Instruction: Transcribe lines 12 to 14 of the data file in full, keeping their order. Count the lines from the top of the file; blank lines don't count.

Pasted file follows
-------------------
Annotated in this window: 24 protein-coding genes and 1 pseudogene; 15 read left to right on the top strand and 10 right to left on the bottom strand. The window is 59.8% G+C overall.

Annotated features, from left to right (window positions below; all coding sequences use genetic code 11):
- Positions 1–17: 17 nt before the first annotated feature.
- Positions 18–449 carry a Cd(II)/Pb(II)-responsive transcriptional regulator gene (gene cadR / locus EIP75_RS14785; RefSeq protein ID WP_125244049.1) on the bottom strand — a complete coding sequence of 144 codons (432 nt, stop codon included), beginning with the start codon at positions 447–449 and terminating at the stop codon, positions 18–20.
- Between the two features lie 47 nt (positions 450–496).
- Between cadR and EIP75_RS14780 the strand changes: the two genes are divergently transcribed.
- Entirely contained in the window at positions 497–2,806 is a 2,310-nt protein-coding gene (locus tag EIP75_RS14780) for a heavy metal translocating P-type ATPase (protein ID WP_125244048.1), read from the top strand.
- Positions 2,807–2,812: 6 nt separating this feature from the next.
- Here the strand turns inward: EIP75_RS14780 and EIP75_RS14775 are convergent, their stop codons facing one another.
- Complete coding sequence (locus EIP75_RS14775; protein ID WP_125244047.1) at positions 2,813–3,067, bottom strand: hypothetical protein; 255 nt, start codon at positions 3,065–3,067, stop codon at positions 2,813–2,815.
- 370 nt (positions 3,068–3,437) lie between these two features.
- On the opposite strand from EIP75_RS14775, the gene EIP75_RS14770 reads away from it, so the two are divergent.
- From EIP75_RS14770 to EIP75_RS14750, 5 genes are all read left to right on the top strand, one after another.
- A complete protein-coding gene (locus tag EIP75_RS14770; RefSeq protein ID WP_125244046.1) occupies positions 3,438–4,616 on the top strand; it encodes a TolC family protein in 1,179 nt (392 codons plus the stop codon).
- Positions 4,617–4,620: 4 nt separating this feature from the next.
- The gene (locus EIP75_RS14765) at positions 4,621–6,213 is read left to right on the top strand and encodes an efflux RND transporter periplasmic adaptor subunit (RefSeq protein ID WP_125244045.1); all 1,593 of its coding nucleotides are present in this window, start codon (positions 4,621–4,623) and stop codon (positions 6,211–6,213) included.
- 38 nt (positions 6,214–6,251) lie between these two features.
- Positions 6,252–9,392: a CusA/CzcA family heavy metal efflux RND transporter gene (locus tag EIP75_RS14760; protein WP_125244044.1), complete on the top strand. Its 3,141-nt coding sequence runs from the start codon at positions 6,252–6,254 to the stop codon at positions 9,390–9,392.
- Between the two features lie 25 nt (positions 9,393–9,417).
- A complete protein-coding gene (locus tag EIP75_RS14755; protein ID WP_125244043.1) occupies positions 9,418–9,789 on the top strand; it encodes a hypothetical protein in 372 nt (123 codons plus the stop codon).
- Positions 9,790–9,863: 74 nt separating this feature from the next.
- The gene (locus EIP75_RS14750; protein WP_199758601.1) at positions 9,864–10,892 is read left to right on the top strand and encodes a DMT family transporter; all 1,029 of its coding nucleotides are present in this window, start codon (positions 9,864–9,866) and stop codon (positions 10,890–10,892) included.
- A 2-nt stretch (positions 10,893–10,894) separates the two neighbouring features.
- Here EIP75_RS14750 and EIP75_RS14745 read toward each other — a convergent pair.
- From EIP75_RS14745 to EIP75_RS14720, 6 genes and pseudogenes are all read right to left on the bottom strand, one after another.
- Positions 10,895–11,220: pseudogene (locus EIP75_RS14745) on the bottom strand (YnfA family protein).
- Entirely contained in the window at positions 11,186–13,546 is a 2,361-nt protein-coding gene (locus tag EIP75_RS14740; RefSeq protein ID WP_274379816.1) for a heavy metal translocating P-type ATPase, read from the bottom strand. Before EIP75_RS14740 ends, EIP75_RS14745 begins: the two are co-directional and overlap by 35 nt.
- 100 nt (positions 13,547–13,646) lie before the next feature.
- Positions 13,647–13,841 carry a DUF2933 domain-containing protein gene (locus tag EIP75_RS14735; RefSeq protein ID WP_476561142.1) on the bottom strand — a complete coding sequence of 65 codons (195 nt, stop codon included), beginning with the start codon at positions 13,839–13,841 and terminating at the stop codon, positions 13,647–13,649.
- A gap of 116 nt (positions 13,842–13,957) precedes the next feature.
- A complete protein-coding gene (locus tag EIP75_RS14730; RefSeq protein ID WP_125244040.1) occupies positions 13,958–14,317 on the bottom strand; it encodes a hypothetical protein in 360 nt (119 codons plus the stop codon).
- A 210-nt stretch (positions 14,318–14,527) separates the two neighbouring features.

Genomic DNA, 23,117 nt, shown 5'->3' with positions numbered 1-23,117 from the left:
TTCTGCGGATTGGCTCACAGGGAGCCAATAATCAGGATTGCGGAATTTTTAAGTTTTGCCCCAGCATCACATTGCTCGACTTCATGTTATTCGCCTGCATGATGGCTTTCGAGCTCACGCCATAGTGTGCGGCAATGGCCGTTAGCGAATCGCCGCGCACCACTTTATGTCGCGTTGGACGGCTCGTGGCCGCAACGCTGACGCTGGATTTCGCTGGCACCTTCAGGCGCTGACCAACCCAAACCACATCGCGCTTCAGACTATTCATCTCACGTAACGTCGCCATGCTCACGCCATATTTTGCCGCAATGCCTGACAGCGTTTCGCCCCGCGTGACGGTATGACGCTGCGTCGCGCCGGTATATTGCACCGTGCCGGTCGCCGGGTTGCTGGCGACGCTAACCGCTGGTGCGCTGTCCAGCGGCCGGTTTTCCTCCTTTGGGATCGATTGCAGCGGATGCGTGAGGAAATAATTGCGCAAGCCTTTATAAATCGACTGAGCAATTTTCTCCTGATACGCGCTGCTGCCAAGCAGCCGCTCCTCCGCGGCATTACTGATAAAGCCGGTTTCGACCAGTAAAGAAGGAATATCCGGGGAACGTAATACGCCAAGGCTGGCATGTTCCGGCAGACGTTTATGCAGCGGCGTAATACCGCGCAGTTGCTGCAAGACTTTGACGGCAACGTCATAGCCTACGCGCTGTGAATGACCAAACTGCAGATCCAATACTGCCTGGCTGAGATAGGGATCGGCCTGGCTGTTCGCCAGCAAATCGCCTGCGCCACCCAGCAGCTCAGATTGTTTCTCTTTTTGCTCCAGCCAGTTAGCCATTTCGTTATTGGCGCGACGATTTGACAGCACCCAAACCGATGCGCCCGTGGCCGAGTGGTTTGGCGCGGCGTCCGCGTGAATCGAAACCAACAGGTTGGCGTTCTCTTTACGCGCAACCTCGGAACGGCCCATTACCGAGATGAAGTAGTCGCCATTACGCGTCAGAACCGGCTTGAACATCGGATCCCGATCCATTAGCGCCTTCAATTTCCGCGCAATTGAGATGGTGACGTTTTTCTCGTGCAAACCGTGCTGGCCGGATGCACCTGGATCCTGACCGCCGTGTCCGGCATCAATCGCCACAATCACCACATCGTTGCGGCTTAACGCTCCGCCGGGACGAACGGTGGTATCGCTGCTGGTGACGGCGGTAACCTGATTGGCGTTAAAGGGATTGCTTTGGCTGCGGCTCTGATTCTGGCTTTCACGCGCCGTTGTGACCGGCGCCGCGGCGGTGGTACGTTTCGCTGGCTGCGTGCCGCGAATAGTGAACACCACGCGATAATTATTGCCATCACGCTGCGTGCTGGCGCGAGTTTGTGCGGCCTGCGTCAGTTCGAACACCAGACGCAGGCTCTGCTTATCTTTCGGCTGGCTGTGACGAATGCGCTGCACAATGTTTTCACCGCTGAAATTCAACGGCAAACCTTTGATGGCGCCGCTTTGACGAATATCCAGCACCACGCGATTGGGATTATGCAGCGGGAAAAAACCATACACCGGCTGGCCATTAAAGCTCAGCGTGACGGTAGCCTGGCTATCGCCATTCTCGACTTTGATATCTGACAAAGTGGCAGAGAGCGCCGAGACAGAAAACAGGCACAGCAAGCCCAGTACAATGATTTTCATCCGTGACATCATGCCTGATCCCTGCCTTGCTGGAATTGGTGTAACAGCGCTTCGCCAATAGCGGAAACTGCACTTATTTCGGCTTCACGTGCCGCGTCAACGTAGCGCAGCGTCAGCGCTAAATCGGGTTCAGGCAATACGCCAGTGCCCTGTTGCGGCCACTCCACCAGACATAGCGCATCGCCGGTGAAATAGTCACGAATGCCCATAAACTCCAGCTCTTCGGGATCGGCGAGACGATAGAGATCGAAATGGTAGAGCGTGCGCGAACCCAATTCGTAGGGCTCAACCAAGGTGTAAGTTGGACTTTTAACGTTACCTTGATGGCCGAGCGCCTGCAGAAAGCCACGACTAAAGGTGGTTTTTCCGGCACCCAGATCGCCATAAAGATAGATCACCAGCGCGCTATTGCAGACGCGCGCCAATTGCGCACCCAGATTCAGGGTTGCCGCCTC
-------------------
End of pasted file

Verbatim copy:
- On the opposite strand from EIP75_RS14775, the gene EIP75_RS14770 reads away from it, so the two are divergent.
- From EIP75_RS14770 to EIP75_RS14750, 5 genes are all read left to right on the top strand, one after another.
- A complete protein-coding gene (locus tag EIP75_RS14770; RefSeq protein ID WP_125244046.1) occupies positions 3,438–4,616 on the top strand; it encodes a TolC family protein in 1,179 nt (392 codons plus the stop codon).